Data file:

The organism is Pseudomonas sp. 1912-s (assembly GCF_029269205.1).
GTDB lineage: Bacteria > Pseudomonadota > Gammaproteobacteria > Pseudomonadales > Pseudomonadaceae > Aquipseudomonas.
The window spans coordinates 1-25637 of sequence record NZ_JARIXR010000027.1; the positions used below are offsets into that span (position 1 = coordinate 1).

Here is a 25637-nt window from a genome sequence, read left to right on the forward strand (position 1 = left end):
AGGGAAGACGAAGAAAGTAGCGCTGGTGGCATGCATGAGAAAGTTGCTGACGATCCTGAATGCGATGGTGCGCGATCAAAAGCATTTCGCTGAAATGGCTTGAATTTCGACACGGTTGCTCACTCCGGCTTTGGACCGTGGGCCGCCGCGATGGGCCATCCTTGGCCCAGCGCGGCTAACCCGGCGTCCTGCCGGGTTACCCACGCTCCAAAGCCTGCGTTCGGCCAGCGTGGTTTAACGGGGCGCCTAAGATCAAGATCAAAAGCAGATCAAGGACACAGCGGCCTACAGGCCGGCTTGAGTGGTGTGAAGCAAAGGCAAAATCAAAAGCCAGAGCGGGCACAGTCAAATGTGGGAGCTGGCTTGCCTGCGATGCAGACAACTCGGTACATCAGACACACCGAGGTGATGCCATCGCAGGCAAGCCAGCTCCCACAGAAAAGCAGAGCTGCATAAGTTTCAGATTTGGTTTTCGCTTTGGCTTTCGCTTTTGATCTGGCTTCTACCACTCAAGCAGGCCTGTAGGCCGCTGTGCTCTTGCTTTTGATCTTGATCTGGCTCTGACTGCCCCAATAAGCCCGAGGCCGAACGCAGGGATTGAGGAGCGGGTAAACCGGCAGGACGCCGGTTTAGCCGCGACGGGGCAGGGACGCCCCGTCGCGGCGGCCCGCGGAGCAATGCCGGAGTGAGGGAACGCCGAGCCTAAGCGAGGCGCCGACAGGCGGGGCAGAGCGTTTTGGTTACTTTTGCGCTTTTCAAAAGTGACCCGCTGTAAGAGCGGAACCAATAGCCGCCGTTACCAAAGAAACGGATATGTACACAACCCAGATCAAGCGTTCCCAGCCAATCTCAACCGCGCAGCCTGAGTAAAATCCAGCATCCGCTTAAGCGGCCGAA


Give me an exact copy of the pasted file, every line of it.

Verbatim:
The organism is Pseudomonas sp. 1912-s (assembly GCF_029269205.1).
GTDB lineage: Bacteria > Pseudomonadota > Gammaproteobacteria > Pseudomonadales > Pseudomonadaceae > Aquipseudomonas.
The window spans coordinates 1-25637 of sequence record NZ_JARIXR010000027.1; the positions used below are offsets into that span (position 1 = coordinate 1).

Here is a 25637-nt window from a genome sequence, read left to right on the forward strand (position 1 = left end):
AGGGAAGACGAAGAAAGTAGCGCTGGTGGCATGCATGAGAAAGTTGCTGACGATCCTGAATGCGATGGTGCGCGATCAAAAGCATTTCGCTGAAATGGCTTGAATTTCGACACGGTTGCTCACTCCGGCTTTGGACCGTGGGCCGCCGCGATGGGCCATCCTTGGCCCAGCGCGGCTAACCCGGCGTCCTGCCGGGTTACCCACGCTCCAAAGCCTGCGTTCGGCCAGCGTGGTTTAACGGGGCGCCTAAGATCAAGATCAAAAGCAGATCAAGGACACAGCGGCCTACAGGCCGGCTTGAGTGGTGTGAAGCAAAGGCAAAATCAAAAGCCAGAGCGGGCACAGTCAAATGTGGGAGCTGGCTTGCCTGCGATGCAGACAACTCGGTACATCAGACACACCGAGGTGATGCCATCGCAGGCAAGCCAGCTCCCACAGAAAAGCAGAGCTGCATAAGTTTCAGATTTGGTTTTCGCTTTGGCTTTCGCTTTTGATCTGGCTTCTACCACTCAAGCAGGCCTGTAGGCCGCTGTGCTCTTGCTTTTGATCTTGATCTGGCTCTGACTGCCCCAATAAGCCCGAGGCCGAACGCAGGGATTGAGGAGCGGGTAAACCGGCAGGACGCCGGTTTAGCCGCGACGGGGCAGGGACGCCCCGTCGCGGCGGCCCGCGGAGCAATGCCGGAGTGAGGGAACGCCGAGCCTAAGCGAGGCGCCGACAGGCGGGGCAGAGCGTTTTGGTTACTTTTGCGCTTTTCAAAAGTGACCCGCTGTAAGAGCGGAACCAATAGCCGCCGTTACCAAAGAAACGGATATGTACACAACCCAGATCAAGCGTTCCCAGCCAATCTCAACCGCGCAGCCTGAGTAAAATCCAGCATCCGCTTAAGCGGCCGAA